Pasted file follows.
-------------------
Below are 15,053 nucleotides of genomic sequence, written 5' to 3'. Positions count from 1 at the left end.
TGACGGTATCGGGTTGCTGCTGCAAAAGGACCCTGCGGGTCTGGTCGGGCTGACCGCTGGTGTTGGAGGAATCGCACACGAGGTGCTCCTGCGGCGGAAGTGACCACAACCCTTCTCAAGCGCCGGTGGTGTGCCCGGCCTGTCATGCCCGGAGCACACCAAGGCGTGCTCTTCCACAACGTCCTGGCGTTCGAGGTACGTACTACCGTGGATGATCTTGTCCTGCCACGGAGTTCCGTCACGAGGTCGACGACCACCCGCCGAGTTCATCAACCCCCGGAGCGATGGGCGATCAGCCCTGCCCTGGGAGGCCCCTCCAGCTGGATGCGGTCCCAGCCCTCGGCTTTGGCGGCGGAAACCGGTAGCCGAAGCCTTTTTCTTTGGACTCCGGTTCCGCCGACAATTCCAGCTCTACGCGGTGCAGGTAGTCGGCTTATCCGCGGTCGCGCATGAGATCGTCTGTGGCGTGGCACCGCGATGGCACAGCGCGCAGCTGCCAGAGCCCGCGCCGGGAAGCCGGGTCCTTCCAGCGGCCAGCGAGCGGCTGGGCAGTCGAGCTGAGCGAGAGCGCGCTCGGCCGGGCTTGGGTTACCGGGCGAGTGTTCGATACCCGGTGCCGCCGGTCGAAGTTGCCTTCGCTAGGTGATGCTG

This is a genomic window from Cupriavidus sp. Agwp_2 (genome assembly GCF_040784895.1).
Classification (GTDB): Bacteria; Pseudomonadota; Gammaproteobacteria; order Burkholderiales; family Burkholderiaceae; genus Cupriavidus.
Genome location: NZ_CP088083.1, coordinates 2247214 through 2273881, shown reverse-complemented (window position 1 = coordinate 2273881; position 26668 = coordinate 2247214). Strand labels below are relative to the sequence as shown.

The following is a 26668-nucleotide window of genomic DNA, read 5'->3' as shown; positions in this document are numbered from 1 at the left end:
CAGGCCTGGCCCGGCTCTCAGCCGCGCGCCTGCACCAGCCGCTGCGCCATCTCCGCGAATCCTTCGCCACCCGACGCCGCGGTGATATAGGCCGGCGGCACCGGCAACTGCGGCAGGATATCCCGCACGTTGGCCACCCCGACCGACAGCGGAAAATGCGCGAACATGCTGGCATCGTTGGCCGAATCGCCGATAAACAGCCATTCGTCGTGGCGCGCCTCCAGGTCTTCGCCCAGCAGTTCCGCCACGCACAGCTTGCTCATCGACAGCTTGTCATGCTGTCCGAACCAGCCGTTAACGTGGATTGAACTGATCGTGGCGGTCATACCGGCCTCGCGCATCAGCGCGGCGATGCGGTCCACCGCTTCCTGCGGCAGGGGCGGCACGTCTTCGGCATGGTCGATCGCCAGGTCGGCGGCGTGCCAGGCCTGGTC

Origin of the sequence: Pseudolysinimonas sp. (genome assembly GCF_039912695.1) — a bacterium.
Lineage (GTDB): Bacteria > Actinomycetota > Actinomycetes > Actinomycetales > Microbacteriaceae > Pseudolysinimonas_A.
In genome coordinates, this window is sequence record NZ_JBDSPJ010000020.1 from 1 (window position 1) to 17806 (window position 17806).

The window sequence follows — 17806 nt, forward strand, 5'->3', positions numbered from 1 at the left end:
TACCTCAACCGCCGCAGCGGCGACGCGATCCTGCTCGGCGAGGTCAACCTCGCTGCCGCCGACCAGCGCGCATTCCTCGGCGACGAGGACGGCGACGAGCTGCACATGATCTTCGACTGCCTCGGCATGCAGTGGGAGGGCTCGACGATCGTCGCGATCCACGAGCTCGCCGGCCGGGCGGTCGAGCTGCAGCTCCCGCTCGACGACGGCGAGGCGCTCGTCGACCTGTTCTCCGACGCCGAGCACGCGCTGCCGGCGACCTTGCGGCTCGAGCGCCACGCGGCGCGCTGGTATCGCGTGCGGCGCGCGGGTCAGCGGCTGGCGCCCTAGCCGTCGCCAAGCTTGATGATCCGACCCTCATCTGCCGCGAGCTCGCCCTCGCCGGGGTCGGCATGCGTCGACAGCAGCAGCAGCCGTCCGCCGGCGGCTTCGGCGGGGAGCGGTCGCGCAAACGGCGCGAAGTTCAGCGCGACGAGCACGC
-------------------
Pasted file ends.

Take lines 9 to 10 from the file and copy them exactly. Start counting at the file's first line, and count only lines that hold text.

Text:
Lineage (GTDB): Bacteria > Actinomycetota > Actinomycetes > Actinomycetales > Microbacteriaceae > Pseudolysinimonas_A.
In genome coordinates, this window is sequence record NZ_JBDSPJ010000020.1 from 1 (window position 1) to 17806 (window position 17806).